I also knew I was going to Uruguay so there would be no need for Argentine Pesos until I returned sometime the following week. So I had taken out only what I knew that I needed for the taxi fare. I was left with only 100 Argentine pesos, which is about $25USD.

On board, while the concession stand took both Argentine and Uruguayan Pesos, I couldn’t get change of 100 Argentine Pesos for such a small purchase. I even offered to add a bag of chips and a banana (my standard travel fare), still no luck.

The man at the register told me to check in with the duty-free shop on board to see if they could change my bill.

I walked into the shop, which had two floors, and it was like Black Friday in there.

How much chocolate, perfume and alcohol do people need?

As soon as the announcement had come on that duty-free was open, people rushed to the doors and I didn’t think much of it. Until I had to go in and try to change money.

I could hardly get to the register because of the number of people jammed between myself and the register, I was nauseated by the overdose of perfume in the air and I was overwhelmed by the number of people who wanted to shop. I wish I took photos because I had to laugh. It was crazy in there!

I quickly gave up on mission: apple juice and went back to my seat to enjoy the view of my river crossing from Argentina into Uruguay.


It’s like playing a game of Paperboy

Do you remember playing the game Paperboy? I had it as a Nintendo game way back in the day. Loved that game! But I digress.

It might be different from a playing Paperboy on a bike in a suburban neighborhood but I feel like walking through parts of NYC are similar to that game.

You’ve got to dodge tour groups trying to assemble, crush of rush hour workers scrambling to get lunch, sandwich board people directing you to sell your gold, people handing out flyers (which I once did), pop up pocketbook stands, people posing for photos, groups of three walking on a narrow sidewalk, rogue bike messengers and homeless people begging for money. And on a rainy day…you can add in bonus points to dodge those golf umbrellas.

How do you deal?


Celebrate #indie30

Here’s prompt number seven for BootsnAll’s 30 days of Indie Travel Project — celebrate!

It was December 2006. The boyfriend and I had been in Italy for just a few days and we arrived in Florence in the morning on December 31. We had nothing planned. Just our accommodation — a room in a bed and breakfast that a former colleague had recommended which was half a block from the main square and the Duomo.

As we tried to figure out our New Year’s Eve plans with only a few hours to go, the owner of the B&B had told us there would be a large outdoor celebration with music and fireworks in the square at midnight. He had suggested we get to a nearby restaurant early, to try and get an impromptu table for the first seating and then head to the square for the party since everything else inside would have required advance reservations.

This outdoor party appealed to me 0%. While on a smaller scale, it seemed like it would be like New Years Eve in Times Square. Which is not something I ever want to partake in unless I am holding a glass of champagne looking down at the action on the crowded streets below from a heated high-rise building with access to toilets. Big public street parties with large crowds of people do not have any appeal to me at all. And to the boyfriend, even less.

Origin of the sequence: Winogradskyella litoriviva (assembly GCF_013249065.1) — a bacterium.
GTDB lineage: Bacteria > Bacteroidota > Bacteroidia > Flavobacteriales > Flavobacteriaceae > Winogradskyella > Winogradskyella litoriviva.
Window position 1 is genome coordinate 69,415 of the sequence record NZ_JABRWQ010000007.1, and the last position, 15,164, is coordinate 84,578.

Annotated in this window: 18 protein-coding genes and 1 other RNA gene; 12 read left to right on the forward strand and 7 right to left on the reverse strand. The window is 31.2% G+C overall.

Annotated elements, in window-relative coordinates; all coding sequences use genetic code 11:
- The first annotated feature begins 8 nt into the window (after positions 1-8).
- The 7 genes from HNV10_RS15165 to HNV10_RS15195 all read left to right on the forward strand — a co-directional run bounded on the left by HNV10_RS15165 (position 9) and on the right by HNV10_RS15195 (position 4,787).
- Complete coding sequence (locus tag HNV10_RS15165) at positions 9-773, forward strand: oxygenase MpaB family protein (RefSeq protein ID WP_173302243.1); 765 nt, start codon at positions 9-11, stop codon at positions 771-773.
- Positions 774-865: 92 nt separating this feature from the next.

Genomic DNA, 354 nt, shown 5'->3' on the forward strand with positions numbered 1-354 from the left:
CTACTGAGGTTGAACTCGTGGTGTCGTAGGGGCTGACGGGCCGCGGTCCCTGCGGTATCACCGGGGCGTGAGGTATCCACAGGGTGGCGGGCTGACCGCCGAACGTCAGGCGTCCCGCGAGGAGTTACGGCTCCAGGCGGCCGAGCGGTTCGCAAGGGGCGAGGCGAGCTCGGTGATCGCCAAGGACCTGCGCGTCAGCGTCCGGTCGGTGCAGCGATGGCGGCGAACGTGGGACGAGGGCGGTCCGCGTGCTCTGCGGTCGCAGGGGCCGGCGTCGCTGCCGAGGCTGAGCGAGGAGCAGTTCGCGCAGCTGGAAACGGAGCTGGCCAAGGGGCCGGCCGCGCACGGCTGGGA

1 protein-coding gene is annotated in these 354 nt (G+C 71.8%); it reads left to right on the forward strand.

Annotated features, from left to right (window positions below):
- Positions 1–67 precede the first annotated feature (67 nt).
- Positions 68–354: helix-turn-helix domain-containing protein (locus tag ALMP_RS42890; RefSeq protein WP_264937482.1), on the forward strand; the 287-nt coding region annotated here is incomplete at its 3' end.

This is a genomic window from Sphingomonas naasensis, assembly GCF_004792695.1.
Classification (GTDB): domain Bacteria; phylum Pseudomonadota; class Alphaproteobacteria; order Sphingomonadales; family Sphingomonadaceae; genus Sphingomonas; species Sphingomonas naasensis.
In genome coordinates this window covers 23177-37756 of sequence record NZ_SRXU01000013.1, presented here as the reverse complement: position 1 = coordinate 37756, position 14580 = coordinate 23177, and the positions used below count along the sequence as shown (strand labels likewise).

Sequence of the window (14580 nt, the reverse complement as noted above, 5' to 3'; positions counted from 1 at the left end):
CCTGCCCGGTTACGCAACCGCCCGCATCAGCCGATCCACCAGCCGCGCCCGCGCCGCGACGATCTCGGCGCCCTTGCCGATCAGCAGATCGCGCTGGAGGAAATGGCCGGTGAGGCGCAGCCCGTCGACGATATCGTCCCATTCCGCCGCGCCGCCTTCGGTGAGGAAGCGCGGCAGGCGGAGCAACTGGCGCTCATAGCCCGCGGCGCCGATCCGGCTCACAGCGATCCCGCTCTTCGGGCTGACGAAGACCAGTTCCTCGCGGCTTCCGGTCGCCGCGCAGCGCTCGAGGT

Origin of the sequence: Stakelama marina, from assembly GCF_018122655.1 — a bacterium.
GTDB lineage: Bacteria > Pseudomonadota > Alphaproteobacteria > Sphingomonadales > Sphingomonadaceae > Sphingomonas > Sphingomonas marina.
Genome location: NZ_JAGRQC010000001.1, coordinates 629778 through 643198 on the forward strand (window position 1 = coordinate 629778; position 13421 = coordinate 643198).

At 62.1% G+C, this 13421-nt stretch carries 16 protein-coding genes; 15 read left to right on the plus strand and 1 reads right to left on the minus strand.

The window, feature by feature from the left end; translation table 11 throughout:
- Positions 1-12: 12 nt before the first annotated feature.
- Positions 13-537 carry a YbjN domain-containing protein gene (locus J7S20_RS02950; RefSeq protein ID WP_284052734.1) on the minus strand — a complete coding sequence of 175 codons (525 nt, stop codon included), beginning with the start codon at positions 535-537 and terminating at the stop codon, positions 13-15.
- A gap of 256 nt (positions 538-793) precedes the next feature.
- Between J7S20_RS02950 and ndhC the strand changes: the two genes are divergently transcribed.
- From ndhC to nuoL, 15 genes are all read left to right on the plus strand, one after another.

We took the owner’s advice, we went to the restaurant early. We had a surprisingly short wait and were seated with another couple, both Italians. Just before we ordered, I had decided that we would slowly order appetizers, dinner and drinks, stretching our meal over several hours to get us to midnight to avoid the party in the square.

We were really taking our time and probably had just ordered our dinner when the couple seated with us had finished their meal, paid the bill and left. The owner came over to our table and I thought for sure we were going to be asked to hurry up and leave. Not so. Instead, he politely asked if we would mind if his nephew and his girlfriend could join us.

Um?! What? Of course! We’re taking over a table for four with no reservation, we are visiting your country and it’s a money making holiday for restaurants. The owner was delighted that we had agreed that hesent over a round of drinks for the table.

We ate and drank and talked to our table mates. The guy spoke some English, his girlfriend only Italian. With my Spanish and better language skills as a result of the alcohol the boyfriend and I were able to hold a conversation with the guy as he translated for his girlfriend.

The boyfriend ordered a bottle of champagne for the table and to share with the very generous owner.

After the clock struck midnight, we made it onto the streets. At this point we should have probably gone back to the B&B and to bed.

This was nearly five years ago and we have still only been able to piece together our evening with a lot of holes that will probably never be filled. To start, the next day we found wrappers from Italian chocolates in our pockets. Neither of us recall eating them.

We had a few unplanned days later in our trip and we both vaguely remember chatting with some people on the streets trying to figure out where to spend those extra days as we made our way back to Milan. Neither of us are sure how we met these people, or how we started talking or what else we talked about.

As a result of (over) celebrating, we spent the better part of New Years Day, oh, who am I kidding, we spent all day in bed. We left around dinnertime to get some dinner. If I recall, it was ginger ale and rolls.

Once we got home we developed our photos eager to see what we may have missed. We had not yet gone digital so we didn’t know until another week or so what had transpired. The photos helped piece together some of the evening … red wine stained teeth, photos with our table mates, the owners, the waiter – as if we had known them forever and then photos with random people on the street.

So even though we can’t remember all of it, it still made for a very memorable New Years Eve celebration!

* Public safety note: We were young and dumb. We’re also very thankful we were not arrested, injured or robbed while we were less inhibited.